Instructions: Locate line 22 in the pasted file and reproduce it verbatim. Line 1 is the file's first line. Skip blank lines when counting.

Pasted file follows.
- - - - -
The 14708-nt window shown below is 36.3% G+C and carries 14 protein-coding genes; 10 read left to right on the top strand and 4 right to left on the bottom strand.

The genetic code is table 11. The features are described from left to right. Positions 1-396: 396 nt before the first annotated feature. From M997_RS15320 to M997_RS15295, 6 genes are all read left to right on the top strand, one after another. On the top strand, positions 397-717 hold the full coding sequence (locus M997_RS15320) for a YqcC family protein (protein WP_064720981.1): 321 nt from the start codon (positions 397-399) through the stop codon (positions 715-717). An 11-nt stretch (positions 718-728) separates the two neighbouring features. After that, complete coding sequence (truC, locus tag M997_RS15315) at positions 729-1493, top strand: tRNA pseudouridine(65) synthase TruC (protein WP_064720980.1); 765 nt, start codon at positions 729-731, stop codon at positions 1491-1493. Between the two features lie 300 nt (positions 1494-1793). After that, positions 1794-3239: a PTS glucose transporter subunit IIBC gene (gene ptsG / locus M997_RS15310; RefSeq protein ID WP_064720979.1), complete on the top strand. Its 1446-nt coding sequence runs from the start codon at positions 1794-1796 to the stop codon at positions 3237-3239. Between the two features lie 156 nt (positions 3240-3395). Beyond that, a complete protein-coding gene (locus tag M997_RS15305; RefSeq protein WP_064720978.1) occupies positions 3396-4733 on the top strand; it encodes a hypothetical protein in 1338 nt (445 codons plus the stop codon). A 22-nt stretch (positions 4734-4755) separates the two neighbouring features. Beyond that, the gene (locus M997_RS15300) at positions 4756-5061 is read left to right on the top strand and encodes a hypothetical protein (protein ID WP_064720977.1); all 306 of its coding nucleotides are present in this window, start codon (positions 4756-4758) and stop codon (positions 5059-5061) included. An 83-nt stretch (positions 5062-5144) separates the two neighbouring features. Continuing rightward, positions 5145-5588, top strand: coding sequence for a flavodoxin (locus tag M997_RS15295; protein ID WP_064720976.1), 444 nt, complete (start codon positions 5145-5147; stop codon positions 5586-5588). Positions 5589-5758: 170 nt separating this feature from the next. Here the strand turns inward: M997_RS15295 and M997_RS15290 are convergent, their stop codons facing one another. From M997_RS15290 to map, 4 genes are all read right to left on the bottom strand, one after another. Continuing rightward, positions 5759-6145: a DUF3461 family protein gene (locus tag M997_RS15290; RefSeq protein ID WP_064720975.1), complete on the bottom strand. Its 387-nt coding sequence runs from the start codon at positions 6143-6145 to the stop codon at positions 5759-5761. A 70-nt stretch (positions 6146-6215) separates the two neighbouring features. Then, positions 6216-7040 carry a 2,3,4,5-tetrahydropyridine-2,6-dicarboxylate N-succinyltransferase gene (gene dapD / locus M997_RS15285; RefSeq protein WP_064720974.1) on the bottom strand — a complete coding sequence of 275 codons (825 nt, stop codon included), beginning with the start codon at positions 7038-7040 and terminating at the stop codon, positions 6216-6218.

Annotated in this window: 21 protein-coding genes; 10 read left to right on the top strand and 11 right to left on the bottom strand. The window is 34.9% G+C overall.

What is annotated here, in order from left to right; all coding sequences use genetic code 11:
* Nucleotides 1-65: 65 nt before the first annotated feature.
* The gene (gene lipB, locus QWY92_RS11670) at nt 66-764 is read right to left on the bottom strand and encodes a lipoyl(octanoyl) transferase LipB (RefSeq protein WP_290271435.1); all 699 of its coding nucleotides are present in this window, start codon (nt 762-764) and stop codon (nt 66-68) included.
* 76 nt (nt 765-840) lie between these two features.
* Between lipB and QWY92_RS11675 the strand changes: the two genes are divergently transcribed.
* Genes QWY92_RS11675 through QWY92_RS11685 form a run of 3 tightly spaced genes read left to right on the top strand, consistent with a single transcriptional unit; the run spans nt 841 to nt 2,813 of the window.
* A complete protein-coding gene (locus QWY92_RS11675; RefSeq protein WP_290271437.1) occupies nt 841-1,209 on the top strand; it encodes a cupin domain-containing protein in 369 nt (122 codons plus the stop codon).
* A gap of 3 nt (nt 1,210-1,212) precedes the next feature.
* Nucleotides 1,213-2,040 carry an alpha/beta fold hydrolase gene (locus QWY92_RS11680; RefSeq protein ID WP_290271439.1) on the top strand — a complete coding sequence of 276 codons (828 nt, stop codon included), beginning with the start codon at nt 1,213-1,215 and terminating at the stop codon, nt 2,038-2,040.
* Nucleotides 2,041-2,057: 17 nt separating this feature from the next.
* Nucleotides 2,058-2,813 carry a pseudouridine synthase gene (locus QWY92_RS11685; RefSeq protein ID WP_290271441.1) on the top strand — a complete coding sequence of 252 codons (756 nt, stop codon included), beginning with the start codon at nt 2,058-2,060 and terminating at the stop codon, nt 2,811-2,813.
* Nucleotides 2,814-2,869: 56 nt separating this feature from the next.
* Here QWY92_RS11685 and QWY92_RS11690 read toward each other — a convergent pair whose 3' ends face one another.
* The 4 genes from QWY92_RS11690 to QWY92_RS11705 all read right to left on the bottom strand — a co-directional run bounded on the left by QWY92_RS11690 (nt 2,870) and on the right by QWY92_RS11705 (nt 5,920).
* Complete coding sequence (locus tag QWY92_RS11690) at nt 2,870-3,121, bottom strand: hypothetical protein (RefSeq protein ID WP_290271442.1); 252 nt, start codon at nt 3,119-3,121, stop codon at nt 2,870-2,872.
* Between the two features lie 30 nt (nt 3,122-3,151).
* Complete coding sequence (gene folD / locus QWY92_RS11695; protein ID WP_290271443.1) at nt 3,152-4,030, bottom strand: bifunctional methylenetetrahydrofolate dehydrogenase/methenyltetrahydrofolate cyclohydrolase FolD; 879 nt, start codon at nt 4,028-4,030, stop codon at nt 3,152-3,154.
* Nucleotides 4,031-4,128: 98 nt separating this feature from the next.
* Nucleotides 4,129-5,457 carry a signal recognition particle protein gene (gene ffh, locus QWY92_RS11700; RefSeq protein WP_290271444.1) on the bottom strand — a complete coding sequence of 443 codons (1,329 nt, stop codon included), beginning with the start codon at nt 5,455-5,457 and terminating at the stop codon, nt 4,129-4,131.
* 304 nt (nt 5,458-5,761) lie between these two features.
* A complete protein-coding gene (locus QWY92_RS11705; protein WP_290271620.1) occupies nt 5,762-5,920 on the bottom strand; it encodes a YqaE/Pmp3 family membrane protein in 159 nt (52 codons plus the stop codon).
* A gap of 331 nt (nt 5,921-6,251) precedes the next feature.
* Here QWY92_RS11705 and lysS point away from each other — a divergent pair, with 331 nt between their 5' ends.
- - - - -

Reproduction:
* Nucleotides 4,129-5,457 carry a signal recognition particle protein gene (gene ffh, locus QWY92_RS11700; RefSeq protein WP_290271444.1) on the bottom strand — a complete coding sequence of 443 codons (1,329 nt, stop codon included), beginning with the start codon at nt 5,455-5,457 and terminating at the stop codon, nt 4,129-4,131.